The Bye Bye Man (2017)

Editor’s Note: I started writing this out of pure unadulterated passion when I got home after watching this. After sleeping it off, I continued writing it in a much more calm, cool, and collected fashion. I decided to keep the bits I wrote the night of.

I’m writing this while sipping on a pilsner and riding out a sugar high from too many Mars bar bites. My friends and I made an evening out of this. We assembled with snacks and whiskey and craft beer and watched one of the worst received movies this year. We do this often, bad movie nights, but this feels special. It’s a bittersweet feeling, making a ritual out of consuming somebody else’s art to purposefully make fun of it.

Wait, did I just call The Bye Bye Man art? Fuck me. I’d like to formally apologize to the entirety of human arts and culture.

mv5bmtcxote5nzqwnf5bml5banbnxkftztgwotmzmtc1ode-_v1_sy1000_cr006741000_al_This movie is a piece of trash. On fire. In a dumpster. That’s also on fire. A fucking dumpster trash fire fire. The Bye Bye Man, while being the worst named horror movie ever (maybe even worse than Hellraiser: Deader), feels like it shouldn’t be joked about. It’s too easy. The jokes practically write themselves as the story flashes on screen in front of consistently disbelieving eyes and open jaws.

Elliot, Sasha, and John are moving into a new house, and find a dresser drawer with the words “don’t think it, don’t say it” scribbled on it and then “The Bye Bye Man” scratched into it. Fun fact: this drawer belonged to some dude in the ’60s who committed a mass shooting and suicide because he was spooked by some paranormal entity named the Bye Bye Man. Now, the Bye Bye Man is terrorizing these three teenagers because they read his name. Who’s the Bye Bye Man, you might be asking? Well, that’s a good question, and don’t hold your breath, because you won’t find out. (more…)

Goon (2011)

For those of you who don’t know, I’m a Canadian boy, born and raised. Bagged milk is a staple in my fridge, I measure distance in time, and I constantly shit on the Imperial system despite using it almost as much as I do the Metric system. Even despite being a huge nerd who doesn’t go oatside outside and hates sports, my eyes can’t help but gravitate towards any hockey game that shows up in my field of vision. I couldn’t tell you anything about hockey history or this season’s stats, but it’s instinctive for me as a Canadian to watch hockey if it’s put in front of me.

goon_poster-2Goon is a hockey/ comedy movie about a man named Doug Glatt (Seann William Scott), a lovable oaf who doesn’t really have much going for him and constantly lives under the shadow of his prestigious and snooty family of doctors. Doug is really good at one thing, though: fighting. After defending his loudmouthed friend (Jay Baruchel) at a local hockey game, a coach sees his potential to become an enforcer, a hockey player who is only put on the ice to beat the ever loving shit out of people on the other team.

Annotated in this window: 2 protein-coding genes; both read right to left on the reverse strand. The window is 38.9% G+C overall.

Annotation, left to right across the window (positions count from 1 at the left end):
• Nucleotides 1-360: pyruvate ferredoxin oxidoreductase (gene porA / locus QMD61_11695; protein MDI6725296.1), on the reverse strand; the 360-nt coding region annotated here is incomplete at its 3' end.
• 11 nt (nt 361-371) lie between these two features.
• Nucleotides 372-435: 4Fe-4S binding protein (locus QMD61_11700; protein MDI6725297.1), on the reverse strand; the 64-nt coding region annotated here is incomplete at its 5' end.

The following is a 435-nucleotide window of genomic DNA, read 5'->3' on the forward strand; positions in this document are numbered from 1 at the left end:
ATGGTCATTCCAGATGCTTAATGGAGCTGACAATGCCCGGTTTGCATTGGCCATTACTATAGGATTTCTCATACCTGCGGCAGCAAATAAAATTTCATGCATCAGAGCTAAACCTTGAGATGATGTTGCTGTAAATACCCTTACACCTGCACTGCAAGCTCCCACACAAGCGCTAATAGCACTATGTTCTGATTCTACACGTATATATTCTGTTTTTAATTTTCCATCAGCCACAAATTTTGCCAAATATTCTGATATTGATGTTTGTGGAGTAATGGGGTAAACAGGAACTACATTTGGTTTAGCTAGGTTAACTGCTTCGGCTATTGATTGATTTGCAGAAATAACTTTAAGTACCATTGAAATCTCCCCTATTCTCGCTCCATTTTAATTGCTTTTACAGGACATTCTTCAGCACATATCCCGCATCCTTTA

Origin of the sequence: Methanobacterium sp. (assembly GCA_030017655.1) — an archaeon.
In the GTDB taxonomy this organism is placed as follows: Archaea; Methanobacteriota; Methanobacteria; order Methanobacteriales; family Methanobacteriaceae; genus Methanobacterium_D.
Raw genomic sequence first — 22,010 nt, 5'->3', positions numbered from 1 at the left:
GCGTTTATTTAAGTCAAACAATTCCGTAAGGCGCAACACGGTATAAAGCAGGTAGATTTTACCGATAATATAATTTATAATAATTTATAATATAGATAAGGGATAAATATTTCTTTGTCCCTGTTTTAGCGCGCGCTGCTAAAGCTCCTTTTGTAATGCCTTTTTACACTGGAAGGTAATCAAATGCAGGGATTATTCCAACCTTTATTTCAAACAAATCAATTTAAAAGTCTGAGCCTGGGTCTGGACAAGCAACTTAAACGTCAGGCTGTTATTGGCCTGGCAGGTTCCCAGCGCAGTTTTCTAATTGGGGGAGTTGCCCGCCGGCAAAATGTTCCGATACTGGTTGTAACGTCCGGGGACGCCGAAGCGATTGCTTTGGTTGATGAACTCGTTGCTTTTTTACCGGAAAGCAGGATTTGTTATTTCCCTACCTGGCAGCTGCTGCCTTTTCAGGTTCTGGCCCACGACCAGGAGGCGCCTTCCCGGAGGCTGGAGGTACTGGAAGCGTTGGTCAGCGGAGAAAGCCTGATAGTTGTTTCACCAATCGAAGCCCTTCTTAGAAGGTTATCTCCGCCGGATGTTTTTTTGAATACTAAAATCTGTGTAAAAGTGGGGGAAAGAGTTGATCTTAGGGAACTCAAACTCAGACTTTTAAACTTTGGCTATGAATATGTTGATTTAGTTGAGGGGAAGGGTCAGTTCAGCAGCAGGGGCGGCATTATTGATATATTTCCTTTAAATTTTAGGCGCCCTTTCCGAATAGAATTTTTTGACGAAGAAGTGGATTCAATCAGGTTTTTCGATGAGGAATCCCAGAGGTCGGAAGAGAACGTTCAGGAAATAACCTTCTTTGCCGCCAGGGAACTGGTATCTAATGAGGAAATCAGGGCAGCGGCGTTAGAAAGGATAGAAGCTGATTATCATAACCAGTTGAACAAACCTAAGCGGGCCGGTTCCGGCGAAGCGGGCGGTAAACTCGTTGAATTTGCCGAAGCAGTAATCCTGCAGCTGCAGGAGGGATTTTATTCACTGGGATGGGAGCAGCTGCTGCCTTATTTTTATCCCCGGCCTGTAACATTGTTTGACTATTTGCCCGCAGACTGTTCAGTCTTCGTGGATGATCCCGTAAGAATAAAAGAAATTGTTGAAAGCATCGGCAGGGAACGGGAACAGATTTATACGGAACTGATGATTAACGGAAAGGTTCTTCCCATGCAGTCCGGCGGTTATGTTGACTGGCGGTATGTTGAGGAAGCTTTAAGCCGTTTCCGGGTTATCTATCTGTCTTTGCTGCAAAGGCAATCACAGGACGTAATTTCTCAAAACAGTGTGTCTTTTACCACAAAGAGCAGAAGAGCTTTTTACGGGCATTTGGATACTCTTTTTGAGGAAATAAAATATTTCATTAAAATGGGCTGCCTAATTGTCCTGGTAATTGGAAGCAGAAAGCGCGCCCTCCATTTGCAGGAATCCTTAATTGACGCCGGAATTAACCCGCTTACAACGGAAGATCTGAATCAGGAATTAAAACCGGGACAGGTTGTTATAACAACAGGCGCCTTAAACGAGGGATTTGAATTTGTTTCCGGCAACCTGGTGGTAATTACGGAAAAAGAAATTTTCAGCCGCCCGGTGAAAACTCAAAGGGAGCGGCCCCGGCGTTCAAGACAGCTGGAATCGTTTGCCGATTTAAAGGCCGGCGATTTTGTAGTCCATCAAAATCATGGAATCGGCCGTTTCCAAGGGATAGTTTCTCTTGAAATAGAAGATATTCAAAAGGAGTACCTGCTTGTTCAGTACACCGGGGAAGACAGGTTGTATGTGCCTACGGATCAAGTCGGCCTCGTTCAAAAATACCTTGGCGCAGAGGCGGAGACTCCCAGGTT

Doug begins moving up the ranks and eventually makes it to a the Halifax Highlanders, a minor league team where he’s tasked with helping defend Laflamme, a hot shot kid (Marc-André Grondin) who used to put away pucks like nobody’s business. Unfortunately, a recent on-ice incident with Ross “The Boss” Rhea (Liev Schreiber), the league’s most brutal enforcer has Laflamme paranoid and off his game. With Rhea returning to the league before retirement, Doug has to make sure Laflamme is in top shape by the time his and Rhea’s inevitable confrontation starts staining the ice red with blood.


The Squid and the Whale (2005)

As I continue to burn through my newest pile of DVDs, I decide to watch a film I bought on two principles. The first being that it was a movie inducted into the Criteron Collection, and the second being that I found a pre-Criterion edition of it on sale for under two dollars (Canadian, meaning it was roughly four American cents).

mv5bztm4mgqymtgtyzdkoc00mzbkltlintctztg5ywvmytq4odzmxkeyxkfqcgdeqxvymtqxnzmzndi-_v1_sy1000_cr007081000_al_The Squid and the Whale is an independent dramatized autobiographical comedy-drama written and directed by Noah Baumbach and produced by Wes Anderson. Don’t worry, it’s not entirely as pretentious as I made it sound there.

The Squid and the Whale follows the Berkmans, a family of four in 1986 being torn apart by an incredibly messy divorce between Bernard (Jeff Daniels) and Joan (Laura Linney). Their two sons Frank (Owen Kline) and Walt (Jesse Eisenberg) immediately take sides, with Frank siding with his mother and Walt his father. While it isn’t apparent why Bernard and Joan are separating in the first place, information begins coming to light, further dividing everyone in the family and cementing which sides they have chosen in this petty battle of favors.


The Big Short (2015) & Arrival (2016)

Let’s take a break from the Halloween madness that’s been going on here on the blog and move towards adult films. No. Not, like, porn. Like, films with more mature themes than dumb slasher flicks. Okay, mature themes still sounds like porn, but I swear they aren’t porn. Just, screw it. I watched The Big Short a while ago and never wrote about it, and I saw Arrival in December.

The Big Short (2015)